10 World War I sites to remember
As we mark the 100-year anniversary of what was deemed ‘The Great War’ it is time to explore the vast array of historical sites that the conflict left behind in various locations, including France and Britain. These include memorials, battlefields and museums that are still freely accessible to the public today.
1 Somme Battlefields
As the site of one of the most infamous and bloodiest battles to take places in the entirety of the war the battlefields are a popular tourist attraction.
There is a Circuit of Remembrance at the site; it consists of a forty-mile route that starts at either the town of Albert or Peronne. The tour allows visitors to see various battle sites, memorials and museums.
2 Fort Douaumont
The fort was originally built following the Franco-Prussian wars around 1885 and was considered a crucial defensive post due its sunken position on high ground.
It is the site of the Battle of Verdun that was fought in February in 1916. Today the fort stands in the same condition as it did at the end of the war and contains well-preserved barracks, command posts and a graveyard. Visitors are able to take a tour around the site.
3 Lochnagar Crater
The Lochnagar Crater resides in the French village of La Bosisselle and was the site in which the first explosion of the Battle of the Somme took place.
The Bristish deployed the explosion on 1st July 1916 and at the time was one of the biggest that had ever been detonated. Today the crater can be visited as part of the Circuit of Remembrance or as an individual site. It is well worth a visit to see the 100-meter diameter and 30-meter deep crater.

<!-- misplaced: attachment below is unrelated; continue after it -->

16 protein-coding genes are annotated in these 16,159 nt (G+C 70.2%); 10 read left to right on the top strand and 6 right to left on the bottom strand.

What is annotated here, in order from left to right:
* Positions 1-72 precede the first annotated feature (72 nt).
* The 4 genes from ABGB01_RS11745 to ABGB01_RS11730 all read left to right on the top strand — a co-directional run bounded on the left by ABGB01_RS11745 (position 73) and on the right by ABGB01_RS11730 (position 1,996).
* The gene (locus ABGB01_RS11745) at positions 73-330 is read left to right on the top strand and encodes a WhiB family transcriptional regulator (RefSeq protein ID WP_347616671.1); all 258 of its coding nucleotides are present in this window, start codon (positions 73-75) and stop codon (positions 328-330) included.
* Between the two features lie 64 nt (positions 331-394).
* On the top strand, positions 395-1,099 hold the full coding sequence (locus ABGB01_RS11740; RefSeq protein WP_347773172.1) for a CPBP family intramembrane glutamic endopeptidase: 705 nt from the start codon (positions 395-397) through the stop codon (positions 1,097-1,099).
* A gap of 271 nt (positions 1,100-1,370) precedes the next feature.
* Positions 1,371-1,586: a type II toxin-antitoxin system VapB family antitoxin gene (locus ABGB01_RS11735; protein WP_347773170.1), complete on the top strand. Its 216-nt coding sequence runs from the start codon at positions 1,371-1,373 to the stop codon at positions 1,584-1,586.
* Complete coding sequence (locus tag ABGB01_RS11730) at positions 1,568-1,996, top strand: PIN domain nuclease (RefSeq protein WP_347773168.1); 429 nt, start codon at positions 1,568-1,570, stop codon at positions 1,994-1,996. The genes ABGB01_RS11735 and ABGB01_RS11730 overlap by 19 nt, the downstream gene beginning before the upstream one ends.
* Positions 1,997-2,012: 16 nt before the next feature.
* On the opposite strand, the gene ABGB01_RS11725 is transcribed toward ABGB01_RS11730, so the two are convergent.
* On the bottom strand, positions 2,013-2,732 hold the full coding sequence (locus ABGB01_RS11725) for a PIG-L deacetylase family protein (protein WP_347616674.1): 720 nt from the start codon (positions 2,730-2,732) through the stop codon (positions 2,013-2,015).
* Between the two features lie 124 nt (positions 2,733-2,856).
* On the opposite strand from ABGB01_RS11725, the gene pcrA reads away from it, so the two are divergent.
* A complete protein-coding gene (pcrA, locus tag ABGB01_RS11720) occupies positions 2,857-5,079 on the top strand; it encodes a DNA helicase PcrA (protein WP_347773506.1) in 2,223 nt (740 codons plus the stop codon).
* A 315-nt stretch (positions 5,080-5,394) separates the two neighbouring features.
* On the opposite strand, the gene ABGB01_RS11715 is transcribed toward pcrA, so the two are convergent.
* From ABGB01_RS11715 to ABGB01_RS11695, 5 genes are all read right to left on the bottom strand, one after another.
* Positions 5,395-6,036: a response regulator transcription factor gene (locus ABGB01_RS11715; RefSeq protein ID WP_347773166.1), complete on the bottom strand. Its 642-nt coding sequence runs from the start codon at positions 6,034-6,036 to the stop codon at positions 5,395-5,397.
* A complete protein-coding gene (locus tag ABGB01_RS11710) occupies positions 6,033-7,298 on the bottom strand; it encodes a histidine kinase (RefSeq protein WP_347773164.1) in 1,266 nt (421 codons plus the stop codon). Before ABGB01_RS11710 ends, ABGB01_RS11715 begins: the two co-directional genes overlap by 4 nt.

4 Anzac Cove
Anzac Cove is located in the Gallipoli Peninsula, Turkey and was the landing site for the Australian and New Zealander troops on 25th April 1915.
For 8 months the cove was used as the base for the Australian and New Zealander troops whilst they attempted to remove Turkey from the war.
5 Menin Gate
Menin Gate is located in Ypres, Belgium and is a memorial to the soldiers who went missing in Belgium during the entire war.
The memorial gate was designed by Sir Reginald Blomfiled and was built in 1927. The town of Ypres is also well known for being the site of three battles known as The Battles of Ypres. Today the memorial contains 54,896 names of British and Commonwealth soldiers.
6 Étaples Military Cemetery
During the war Étaples Military Cemetery was the site of a large military hospital and resides near Boulogne, France.
King George V and General Douglas Haig inaugurated the cemetery on May 14th 1922. The cemetery contains the graves of over 10,000 Commonwealth troops, along with over 500 non-commonwealth troops.
7 Aisne-Marne American Cemetery
The Aisne-Marne American Cemetery resides in Belleau, Northern France at the site where the Battle of Belleau Woods took place.
This battle was fought by the Americans from 1st June-26th June 1918, which secured the area from the German army. The cemetery is an astounding 42 acres and contains 2,289 graves.
8 Chateau-Thierry American Monument
Also known as the Hill 204 Monument, Chateau-Thierry American Monument overlooks the River Marne in France.
The monument commemorates the American soldiers that fought during World War I. The monument also boasts a mesmerizing granite structure with colonnades and heroic statues. Visitors can take the chance to learn about the battles that were fought in the area.
9 Fort Vaux
Also known as ‘Fort De Vaux’, Fort Vaux lies near Verdun and was originally a 19th century fort.
Fort Vaux is famous for the defenses of the French during its capture. It was the second fort to be captured during the Battle of Verdun and the soldiers would not surrender, despite running out of resources, and famously carrier pigeons. Visitors are able to undertake a tour through the fort.
10 Irish Peace Tower
The Irish Peace Tower is also known as the Island of Ireland Peace Park and is a memorial to both Catholic and Protestant soldiers of World War I.
Mary McAleese, President of Ireland, Queen Elizabeth II and King Albert II, King of Belgium opened the memorial back in 1998. The tower rises 100 meters and is located on the site where both Protestant and Catholic Irish soldiers fought together for the only time against a common enemy.
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